Soul! Art from the National Afro-American Museum
May 2nd 2009 – February 28, 2010 at The Ohio Historical Center
Soul!, an exhibition currently on display at the Ohio Historical Center, provides the chance to view over 100 works of art selected from the Ohio Historical Society’s National Afro-American Museum & Cultural Center in Wilberforce, OH.
The exhibit boasts paintings and sculpture by such renowned artists as Betye Saar, Richmond Barthe’, and Willis “Bing” Davis.
Now, if you’ve never heard of those artists, I expect you’re not alone. Galleries and museums have not traditionally embraced the opportunity to represent and promote African American artists. Even today there is evidence of this. In a recent blog entry on “Modern Art Notes”, Tyler Green takes the National Gallery of Art to task for its lack of minority and women artists on display. Summarizing the situation Green explains “The issue isn’t the need for some kind of enlightened multiculturalism, the issue is that the NGA’s portrayal of ‘American art’ is a fiction: Art in America has not been made by only white people, nor has it been made only by men.”
In this context then, kudos to the Ohio Historical Center and the Afro-American Museum for arranging “Soul!”. It’s a show worth having and a show worth seeing; and not just because it balances the cultural scales or rights some societal wrong, but because it debunks the fiction Tyler Green describes and offers the chance to appreciate talented artists whose work might otherwise go unrecognized.
The works themselves are drawn mostly from the 20th Century. There’s a small etching (Kneeling Slave) by Patrick Reason that dates from 1835, but nearly everything else on view was created post-1940. Painting makes up the bulk of the exhibit, though there is a fair amount of sculpture and multi-media work as well. According to Floyd Thomas of the National Afro-American Museum & Cultural Center, “This exhibition was conceived to be not so much a history of African American art as one that would develop visitors’ interest in looking at and understanding art and in gaining an insight into the African American experience and creative genius.”
This intent comes through loud and clear. There are depictions of struggles, conflict, identity, and defiance. Images of hope and pride are displayed side-by-side with those of subjugation and pain. Considering the time frame much of this work was created in, it’s not surprising that a fair amount is socially charged. Cop, by Benny Andrews offers a decidedly non-Rockwellesque view of the police, while Freedom Now by Reginald Gammon depicts the civil rights struggle in a manner that is both immediate and unequivocal.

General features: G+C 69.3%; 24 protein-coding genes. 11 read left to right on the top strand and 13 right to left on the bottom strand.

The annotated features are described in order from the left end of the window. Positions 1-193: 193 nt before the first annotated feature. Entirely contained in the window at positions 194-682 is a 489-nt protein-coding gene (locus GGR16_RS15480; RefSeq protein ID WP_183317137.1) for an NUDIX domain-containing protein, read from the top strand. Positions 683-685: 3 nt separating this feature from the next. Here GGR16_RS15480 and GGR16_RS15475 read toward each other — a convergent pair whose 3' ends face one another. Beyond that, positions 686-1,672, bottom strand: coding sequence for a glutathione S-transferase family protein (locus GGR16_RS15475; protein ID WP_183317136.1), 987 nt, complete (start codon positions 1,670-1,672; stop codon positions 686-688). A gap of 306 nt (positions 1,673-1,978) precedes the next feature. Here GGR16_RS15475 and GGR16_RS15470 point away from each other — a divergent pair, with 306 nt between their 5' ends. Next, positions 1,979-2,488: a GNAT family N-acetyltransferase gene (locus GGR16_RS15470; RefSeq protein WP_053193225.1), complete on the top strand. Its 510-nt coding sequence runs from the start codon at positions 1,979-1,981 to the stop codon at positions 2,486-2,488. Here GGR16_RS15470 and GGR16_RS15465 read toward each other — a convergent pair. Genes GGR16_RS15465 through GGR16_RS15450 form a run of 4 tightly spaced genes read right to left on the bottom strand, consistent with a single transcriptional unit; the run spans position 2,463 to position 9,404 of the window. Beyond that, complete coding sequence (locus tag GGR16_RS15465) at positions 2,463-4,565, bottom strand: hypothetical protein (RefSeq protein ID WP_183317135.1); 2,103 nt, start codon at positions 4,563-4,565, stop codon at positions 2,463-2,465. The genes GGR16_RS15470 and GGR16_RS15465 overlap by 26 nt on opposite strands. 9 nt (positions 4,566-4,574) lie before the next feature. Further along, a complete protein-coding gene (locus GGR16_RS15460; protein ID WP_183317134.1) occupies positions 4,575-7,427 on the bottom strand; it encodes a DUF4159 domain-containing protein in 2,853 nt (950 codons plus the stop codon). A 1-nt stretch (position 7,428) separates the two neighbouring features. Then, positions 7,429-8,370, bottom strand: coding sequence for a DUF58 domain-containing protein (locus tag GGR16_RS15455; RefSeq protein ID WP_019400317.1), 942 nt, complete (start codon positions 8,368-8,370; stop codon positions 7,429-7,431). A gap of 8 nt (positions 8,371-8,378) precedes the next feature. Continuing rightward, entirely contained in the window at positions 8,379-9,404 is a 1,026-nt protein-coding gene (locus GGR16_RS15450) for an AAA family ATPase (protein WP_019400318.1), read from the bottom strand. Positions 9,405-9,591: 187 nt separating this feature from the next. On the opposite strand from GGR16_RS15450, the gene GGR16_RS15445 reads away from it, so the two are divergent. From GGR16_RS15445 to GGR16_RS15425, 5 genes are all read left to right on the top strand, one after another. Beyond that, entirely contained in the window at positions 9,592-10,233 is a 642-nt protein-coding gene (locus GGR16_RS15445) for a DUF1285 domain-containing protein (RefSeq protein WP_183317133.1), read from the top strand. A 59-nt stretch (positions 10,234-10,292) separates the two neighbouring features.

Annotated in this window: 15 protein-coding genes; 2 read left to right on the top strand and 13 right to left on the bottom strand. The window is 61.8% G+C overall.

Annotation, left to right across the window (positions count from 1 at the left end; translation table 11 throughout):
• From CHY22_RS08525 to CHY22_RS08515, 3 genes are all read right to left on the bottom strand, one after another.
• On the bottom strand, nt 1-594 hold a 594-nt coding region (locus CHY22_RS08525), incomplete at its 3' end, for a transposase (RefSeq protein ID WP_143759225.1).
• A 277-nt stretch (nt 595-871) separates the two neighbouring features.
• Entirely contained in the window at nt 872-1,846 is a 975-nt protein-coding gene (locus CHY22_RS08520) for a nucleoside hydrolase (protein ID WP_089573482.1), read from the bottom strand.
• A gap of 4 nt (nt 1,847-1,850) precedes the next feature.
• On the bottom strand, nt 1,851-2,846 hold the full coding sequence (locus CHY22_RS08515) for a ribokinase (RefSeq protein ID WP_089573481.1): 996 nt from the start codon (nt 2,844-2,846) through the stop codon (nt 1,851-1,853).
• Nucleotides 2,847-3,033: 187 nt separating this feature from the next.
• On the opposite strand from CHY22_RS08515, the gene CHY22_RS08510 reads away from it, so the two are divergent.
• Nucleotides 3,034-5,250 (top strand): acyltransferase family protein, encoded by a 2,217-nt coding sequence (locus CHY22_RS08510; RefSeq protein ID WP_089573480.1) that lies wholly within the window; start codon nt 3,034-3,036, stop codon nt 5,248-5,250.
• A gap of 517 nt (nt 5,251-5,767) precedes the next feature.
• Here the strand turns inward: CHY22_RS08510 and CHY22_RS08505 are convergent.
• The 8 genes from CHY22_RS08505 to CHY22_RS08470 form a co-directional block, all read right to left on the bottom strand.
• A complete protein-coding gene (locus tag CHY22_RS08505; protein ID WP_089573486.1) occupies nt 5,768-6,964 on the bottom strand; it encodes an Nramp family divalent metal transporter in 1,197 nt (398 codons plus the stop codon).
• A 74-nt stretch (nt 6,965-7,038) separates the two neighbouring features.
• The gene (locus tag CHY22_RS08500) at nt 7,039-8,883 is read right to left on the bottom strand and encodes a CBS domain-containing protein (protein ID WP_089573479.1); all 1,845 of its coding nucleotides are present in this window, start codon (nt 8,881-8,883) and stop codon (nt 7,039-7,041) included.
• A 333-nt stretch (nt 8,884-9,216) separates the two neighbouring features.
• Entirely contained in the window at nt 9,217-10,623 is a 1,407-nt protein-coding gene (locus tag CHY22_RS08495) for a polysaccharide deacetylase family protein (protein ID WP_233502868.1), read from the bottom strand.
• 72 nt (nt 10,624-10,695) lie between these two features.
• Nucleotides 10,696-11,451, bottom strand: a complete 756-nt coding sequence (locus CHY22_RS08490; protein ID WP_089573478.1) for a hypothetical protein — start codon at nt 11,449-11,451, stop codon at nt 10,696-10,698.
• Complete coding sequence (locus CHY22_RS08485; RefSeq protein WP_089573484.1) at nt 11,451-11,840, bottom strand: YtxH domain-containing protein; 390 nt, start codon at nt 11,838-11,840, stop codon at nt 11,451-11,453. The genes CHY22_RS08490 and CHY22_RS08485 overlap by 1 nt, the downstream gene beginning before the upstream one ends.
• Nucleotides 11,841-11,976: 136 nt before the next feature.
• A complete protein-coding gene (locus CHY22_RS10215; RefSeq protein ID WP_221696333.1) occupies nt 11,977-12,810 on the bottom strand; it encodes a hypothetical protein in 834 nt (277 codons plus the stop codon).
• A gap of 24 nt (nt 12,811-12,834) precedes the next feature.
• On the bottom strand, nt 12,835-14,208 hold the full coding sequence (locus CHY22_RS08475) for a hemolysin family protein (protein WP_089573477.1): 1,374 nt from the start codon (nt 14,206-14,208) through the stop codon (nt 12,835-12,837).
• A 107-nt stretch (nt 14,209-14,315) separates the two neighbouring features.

The theme of music and dance is tackled in many of the works on display, from Claude Clark’s In the Groove to Calvin Burnett’s We Danced, We Drummed for Freedom. What’s striking is that these depictions are so vibrant and affirmative. There’s an energy that’s undeniable. In these works, dancing, singing, and playing are more than just the rote acts of a performance; they become a way of asserting oneself, of making a mark, or having one’s say. Humor plays a role as well, sometimes ironically and sometimes subversively. Betye Saar’s Let Me Entertain You is a triptych of sorts, offering a tongue in cheek look at the evolution of African Americans, from clownish minstrel to threatening militant. Similarly, with a pitch-perfect sense of the absurd, sculptor Michael Smith’s Bondage II uses the traditional and folksy carved chain and ball in a cage motif to simultaneously crown and enslave an African figure.
This narrative approach to the exhibition (one that emphasizes storytelling and experiences) does create an interesting outcome though, and maybe one that doesn’t completely represent the breadth of African American art. Nearly all the works on display are representational (much of it stylized, but representational nonetheless). Untitled, by Victor Matthews and Lines from Countee Cullen stand as two of only a handful of works that cross over to the abstract. Visitors taking this exhibit at face value might be left to assume that abstraction was not part of “the African American experience and creative genius” (though I expect Ed Clark, Sam Gilliam, Norman Lewis, and a number of others would disagree). Perhaps it’s simply the case that abstraction – while arguably part of the African American experience – doesn’t function as well to illustrate that experience.
Still, that caveat aside, “Soul!” is worth the trip. It presents a powerful mixture of history and art that reminds us there’s a host of expressions and experiences beyond those we’re normally exposed to. Opening ourselves to both serves to raise our awareness and provide a more complete picture of the world we share.
Jeff Regensburger is a painter, librarian, and drummer in the (currently dormant) rock combo The Patsys. He received a Bachelor’s Degree in Fine Arts (Painting and Drawing) from The Ohio State University in 1990 and an Master’s Degree in Library Science from Kent State University in 1997. Jeff blogs sporadically (OnSummit.blogspot.com), tweets occasionally (@jeffrey_r), and paints as time allows.